Should you climb a mountain because it’s there, or because you believe you have a more than reasonable chance of conquering it? In a commercial setting at least, I’ll plumb for B – because presence alone is not a rational reason to participate. I continue to be intrigued though by the human instinct to believe that the odds are there for beating. I watch brands plunge into markets where they honestly believe they can do what others have failed to do for no other reason than that they believe in themselves and/or they have little respect for the current participants.
Believing in your own brilliance and/or relying on the incompetence of others however, as Michael Porter reminds us, is not a strategy. In fact, it’s nothing short of a gamble.
In a wonderful article on “How strategists lead”, Professor Cynthia Montgomery of the Harvard Business School gives a telling example of how some great companies have fancied their chances in the furniture manufacturing sector, only to become a cropper. They have, she says, looked to invest in a sector which, on analysis, has deep fragmentation, poor marketing, low brand awareness, high competition, high transportation costs, low productivity, eroding prices, fast imitation, slow growth and low returns.
Tellingly, all the companies cited in her article entered the sector believing they could change it, and all have since left.
Professor Montgomery’s point? That “the competitive forces at work in your industry determine some (and perhaps much) of your company’s performance”. In other words, if you fail as a brand to truly appreciate the forces working against you, you essentially fail to account for how and why you will beat them at their own game. In the case of the furniture manufacturing sector, what Montgomery’s analysis shows is there is no money to be had in this sector. It’s inherently unprofitable, so “The strategist must understand such forces, how they affect the playing field where competition takes place, and the likelihood that his or her plan has what it takes to flourish in those circumstances.”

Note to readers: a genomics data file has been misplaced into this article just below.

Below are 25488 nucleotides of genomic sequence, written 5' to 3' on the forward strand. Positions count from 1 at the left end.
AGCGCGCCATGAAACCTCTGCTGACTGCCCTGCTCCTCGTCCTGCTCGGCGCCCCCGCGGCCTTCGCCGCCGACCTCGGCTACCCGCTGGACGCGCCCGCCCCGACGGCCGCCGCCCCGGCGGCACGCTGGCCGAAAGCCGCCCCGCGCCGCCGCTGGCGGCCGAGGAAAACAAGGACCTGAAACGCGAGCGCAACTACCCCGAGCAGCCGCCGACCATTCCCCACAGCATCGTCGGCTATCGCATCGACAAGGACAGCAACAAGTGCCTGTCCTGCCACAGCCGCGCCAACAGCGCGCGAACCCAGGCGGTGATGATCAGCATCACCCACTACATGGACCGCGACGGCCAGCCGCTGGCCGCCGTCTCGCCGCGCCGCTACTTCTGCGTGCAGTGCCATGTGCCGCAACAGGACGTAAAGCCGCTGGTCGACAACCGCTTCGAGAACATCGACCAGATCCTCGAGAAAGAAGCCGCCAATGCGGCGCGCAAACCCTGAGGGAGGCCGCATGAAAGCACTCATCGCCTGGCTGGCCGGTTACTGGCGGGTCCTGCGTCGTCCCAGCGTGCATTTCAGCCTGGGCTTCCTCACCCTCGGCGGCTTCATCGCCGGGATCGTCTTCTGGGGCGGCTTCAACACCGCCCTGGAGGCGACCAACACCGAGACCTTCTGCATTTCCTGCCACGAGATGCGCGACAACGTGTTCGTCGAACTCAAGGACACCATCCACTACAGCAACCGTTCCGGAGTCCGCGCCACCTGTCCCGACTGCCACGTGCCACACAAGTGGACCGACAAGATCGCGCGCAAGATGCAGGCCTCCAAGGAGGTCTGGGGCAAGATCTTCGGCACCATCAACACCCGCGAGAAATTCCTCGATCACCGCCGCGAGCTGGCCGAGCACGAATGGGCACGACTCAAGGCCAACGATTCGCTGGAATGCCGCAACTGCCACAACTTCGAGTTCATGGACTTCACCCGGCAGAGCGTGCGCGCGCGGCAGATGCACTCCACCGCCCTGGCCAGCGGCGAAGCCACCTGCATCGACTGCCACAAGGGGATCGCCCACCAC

Critical word here – flourish. As in out-perform, not just participate in, or even improve on. Without a deliberate and measured plan to actually redefine how business can be done profitably in a sector, brands are in effect simply adding their roll-call of products to an already crowded beauty parade in what may well be an “unhelpful” competitive environment. What’s missing, as Montgomery so rightly points out, is “a brutally frank and open confrontation of the facts”. You can’t win in the furniture manufacturing sector by simply being another furniture manufacturer. Unless you are prepared to turn all the rules on their head, as IKEA did, the incumbent market forces will inherently work against you.
The role of the strategist is to find “radical beauty” – an idea/product/approach/model that fulfils everything customers are really looking for and at the same time is sufficiently distanced from the status quo to defy conventional sector limitations.
The global coffee market doesn’t need another coffee brand. The global airline industry doesn’t need another airline. The world doesn’t need any more ad agencies. Unless you actively plan to bring something radically beautiful to those markets that others haven’t brought and can’t instantly bring (at the first sign of your success), stay off the mountain.
Crunching on cacti
Not a problem: success pivots on what you solve, not just what you know
Brand dynamics: the shapeshifting of brand likeability
Twinkle, twinkle, twinkle …
The business of cloning
You can’t lead as a brand if you follow another brand
Great brands unearth
Time looks at whether Virgin America’s strategy is right for the times. Virgin America: Why an Airline that Travelers Love is Failing